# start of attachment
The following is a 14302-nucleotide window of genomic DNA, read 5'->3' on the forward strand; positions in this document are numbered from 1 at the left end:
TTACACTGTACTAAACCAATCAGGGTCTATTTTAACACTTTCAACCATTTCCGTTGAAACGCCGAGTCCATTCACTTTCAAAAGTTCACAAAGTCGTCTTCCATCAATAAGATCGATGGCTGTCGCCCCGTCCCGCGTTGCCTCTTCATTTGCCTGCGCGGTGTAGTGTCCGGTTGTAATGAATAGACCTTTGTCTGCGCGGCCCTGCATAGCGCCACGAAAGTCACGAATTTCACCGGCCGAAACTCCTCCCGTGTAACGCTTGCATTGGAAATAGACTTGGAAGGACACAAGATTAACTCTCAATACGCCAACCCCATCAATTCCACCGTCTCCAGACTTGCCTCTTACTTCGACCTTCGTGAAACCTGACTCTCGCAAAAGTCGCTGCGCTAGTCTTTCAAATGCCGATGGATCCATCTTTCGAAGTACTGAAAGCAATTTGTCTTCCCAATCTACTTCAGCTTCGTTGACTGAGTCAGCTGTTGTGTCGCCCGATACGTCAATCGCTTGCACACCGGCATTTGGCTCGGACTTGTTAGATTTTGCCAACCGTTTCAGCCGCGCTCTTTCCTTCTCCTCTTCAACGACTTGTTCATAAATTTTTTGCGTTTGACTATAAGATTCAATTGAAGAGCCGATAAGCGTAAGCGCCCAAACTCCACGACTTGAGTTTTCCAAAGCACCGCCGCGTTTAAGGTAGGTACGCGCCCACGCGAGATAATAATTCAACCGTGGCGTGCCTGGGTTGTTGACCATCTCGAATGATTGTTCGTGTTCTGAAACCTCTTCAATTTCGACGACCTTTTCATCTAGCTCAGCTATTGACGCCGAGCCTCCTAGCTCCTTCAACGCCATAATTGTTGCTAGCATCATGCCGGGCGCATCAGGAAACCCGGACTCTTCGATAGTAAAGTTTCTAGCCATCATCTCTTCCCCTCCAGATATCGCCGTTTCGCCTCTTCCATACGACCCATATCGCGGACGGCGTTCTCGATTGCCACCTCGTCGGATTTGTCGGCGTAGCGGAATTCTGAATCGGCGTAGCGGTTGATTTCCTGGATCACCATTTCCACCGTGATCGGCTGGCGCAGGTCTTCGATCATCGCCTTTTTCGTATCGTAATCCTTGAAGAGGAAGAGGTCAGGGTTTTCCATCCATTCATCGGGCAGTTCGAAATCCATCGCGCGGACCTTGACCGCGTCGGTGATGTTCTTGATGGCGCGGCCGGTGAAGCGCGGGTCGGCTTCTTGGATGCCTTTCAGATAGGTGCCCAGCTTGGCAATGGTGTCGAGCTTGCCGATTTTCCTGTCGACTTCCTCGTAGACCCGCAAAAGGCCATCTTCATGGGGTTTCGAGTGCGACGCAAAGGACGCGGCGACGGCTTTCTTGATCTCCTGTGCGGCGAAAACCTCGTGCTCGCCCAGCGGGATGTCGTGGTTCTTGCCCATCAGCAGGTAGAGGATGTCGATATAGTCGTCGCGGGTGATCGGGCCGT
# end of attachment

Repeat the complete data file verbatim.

The following is a 14302-nucleotide window of genomic DNA, read 5'->3' on the forward strand; positions in this document are numbered from 1 at the left end:
TTACACTGTACTAAACCAATCAGGGTCTATTTTAACACTTTCAACCATTTCCGTTGAAACGCCGAGTCCATTCACTTTCAAAAGTTCACAAAGTCGTCTTCCATCAATAAGATCGATGGCTGTCGCCCCGTCCCGCGTTGCCTCTTCATTTGCCTGCGCGGTGTAGTGTCCGGTTGTAATGAATAGACCTTTGTCTGCGCGGCCCTGCATAGCGCCACGAAAGTCACGAATTTCACCGGCCGAAACTCCTCCCGTGTAACGCTTGCATTGGAAATAGACTTGGAAGGACACAAGATTAACTCTCAATACGCCAACCCCATCAATTCCACCGTCTCCAGACTTGCCTCTTACTTCGACCTTCGTGAAACCTGACTCTCGCAAAAGTCGCTGCGCTAGTCTTTCAAATGCCGATGGATCCATCTTTCGAAGTACTGAAAGCAATTTGTCTTCCCAATCTACTTCAGCTTCGTTGACTGAGTCAGCTGTTGTGTCGCCCGATACGTCAATCGCTTGCACACCGGCATTTGGCTCGGACTTGTTAGATTTTGCCAACCGTTTCAGCCGCGCTCTTTCCTTCTCCTCTTCAACGACTTGTTCATAAATTTTTTGCGTTTGACTATAAGATTCAATTGAAGAGCCGATAAGCGTAAGCGCCCAAACTCCACGACTTGAGTTTTCCAAAGCACCGCCGCGTTTAAGGTAGGTACGCGCCCACGCGAGATAATAATTCAACCGTGGCGTGCCTGGGTTGTTGACCATCTCGAATGATTGTTCGTGTTCTGAAACCTCTTCAATTTCGACGACCTTTTCATCTAGCTCAGCTATTGACGCCGAGCCTCCTAGCTCCTTCAACGCCATAATTGTTGCTAGCATCATGCCGGGCGCATCAGGAAACCCGGACTCTTCGATAGTAAAGTTTCTAGCCATCATCTCTTCCCCTCCAGATATCGCCGTTTCGCCTCTTCCATACGACCCATATCGCGGACGGCGTTCTCGATTGCCACCTCGTCGGATTTGTCGGCGTAGCGGAATTCTGAATCGGCGTAGCGGTTGATTTCCTGGATCACCATTTCCACCGTGATCGGCTGGCGCAGGTCTTCGATCATCGCCTTTTTCGTATCGTAATCCTTGAAGAGGAAGAGGTCAGGGTTTTCCATCCATTCATCGGGCAGTTCGAAATCCATCGCGCGGACCTTGACCGCGTCGGTGATGTTCTTGATGGCGCGGCCGGTGAAGCGCGGGTCGGCTTCTTGGATGCCTTTCAGATAGGTGCCCAGCTTGGCAATGGTGTCGAGCTTGCCGATTTTCCTGTCGACTTCCTCGTAGACCCGCAAAAGGCCATCTTCATGGGGTTTCGAGTGCGACGCAAAGGACGCGGCGACGGCTTTCTTGATCTCCTGTGCGGCGAAAACCTCGTGCTCGCCCAGCGGGATGTCGTGGTTCTTGCCCATCAGCAGGTAGAGGATGTCGATATAGTCGTCGCGGGTGATCGGGCCGT